Additionally, assessing the company’s plans for it’s existing products is also crucial for understanding how profitable it might be. It is one thing to develop new products and market them, but licensing products to bigger producers and generating royalties can be very profitable, as well.
Finally, understanding a company’s capital position is important to assess their stability. Developing new treatments – the scientists and researchers, the trials and tests – is not cheap so biotech companies burn a lot of money in the first few years of their R&D cycles.
The good news is that the biotech industry keeps on growing and amassing billions of dollars in investments. As Melanie Senior, describes it in her article for Nature:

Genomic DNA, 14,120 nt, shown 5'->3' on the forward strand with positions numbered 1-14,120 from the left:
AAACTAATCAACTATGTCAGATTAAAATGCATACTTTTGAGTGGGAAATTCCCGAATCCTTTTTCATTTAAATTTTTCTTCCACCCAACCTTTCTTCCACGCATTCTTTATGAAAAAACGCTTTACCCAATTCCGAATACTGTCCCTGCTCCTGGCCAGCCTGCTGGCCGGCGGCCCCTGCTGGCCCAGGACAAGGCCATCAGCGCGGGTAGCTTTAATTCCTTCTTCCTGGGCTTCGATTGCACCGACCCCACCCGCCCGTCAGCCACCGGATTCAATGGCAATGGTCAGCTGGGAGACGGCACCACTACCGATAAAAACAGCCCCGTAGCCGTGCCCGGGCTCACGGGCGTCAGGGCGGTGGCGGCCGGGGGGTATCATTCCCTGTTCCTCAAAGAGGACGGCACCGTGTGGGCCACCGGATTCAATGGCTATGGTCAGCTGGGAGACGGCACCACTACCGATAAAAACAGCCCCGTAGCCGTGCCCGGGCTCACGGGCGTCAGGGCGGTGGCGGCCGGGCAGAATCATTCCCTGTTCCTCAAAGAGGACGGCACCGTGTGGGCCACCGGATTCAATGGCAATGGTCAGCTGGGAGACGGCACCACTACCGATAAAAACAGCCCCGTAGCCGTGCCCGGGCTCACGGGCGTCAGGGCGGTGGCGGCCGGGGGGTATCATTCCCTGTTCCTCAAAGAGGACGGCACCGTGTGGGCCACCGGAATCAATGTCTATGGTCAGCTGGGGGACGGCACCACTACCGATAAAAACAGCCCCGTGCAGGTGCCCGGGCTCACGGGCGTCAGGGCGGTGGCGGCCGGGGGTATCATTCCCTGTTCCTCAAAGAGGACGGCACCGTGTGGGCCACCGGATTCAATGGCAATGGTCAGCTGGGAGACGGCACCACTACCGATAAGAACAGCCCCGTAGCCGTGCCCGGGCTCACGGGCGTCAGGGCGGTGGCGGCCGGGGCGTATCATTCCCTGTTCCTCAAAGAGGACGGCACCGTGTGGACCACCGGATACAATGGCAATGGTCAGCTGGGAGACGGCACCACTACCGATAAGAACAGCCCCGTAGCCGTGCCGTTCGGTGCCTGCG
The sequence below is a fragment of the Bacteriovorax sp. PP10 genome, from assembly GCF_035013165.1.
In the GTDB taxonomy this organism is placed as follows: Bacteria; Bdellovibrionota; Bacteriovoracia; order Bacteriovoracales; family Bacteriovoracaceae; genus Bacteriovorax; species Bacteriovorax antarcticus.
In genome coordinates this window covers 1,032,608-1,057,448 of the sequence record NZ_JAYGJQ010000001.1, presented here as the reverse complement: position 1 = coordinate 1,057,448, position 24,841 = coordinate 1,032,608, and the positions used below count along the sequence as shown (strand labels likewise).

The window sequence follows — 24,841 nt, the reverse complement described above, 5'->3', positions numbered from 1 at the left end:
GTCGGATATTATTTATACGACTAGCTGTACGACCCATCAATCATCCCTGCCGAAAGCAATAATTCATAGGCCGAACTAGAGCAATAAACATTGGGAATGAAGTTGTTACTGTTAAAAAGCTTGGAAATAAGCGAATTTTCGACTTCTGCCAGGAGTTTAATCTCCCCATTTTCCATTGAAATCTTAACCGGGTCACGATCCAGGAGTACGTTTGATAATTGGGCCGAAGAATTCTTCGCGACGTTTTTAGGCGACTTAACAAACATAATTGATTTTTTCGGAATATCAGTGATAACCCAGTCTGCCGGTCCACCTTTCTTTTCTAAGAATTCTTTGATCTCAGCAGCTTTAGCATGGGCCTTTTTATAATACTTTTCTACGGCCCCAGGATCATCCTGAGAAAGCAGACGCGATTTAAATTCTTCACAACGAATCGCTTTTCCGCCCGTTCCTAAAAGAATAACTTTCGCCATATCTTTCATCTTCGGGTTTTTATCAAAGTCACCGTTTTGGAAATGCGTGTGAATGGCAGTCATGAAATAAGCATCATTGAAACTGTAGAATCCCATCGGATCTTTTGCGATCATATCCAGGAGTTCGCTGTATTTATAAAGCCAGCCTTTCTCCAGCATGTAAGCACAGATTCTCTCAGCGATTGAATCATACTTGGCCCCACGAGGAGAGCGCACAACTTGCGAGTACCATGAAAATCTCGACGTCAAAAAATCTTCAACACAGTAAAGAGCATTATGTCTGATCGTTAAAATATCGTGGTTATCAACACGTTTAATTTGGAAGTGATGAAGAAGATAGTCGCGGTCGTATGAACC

“The biopharmaceutical industry largely has been spared from the public market rout that has gutted most economic sectors since COVID-19 hit. After an initial, indiscriminate shock to stock prices in March 2020, investment in biotech companies listed on the stock exchanges has actually increased. The Nasdaq Biotechnology Index emerged from the slump to reach a five-year high — up 11% since the start of the year, following a 20% rise in 2019. Biotech initial public offering (IPOs) have also picked up; in June, the over two dozen 2020 listings had together raised nearly $8 billion — more than over the same period in 2019.”
This is great news not only due to the incredible breakthroughs and discoveries that can be made but by the many opportunities that this brings for the people working in these companies and sectors, like data scientists.
So, which are the hottest biotech companies that might be worth looking at if you are a data scientist?
Let’s start with the ones that are already public: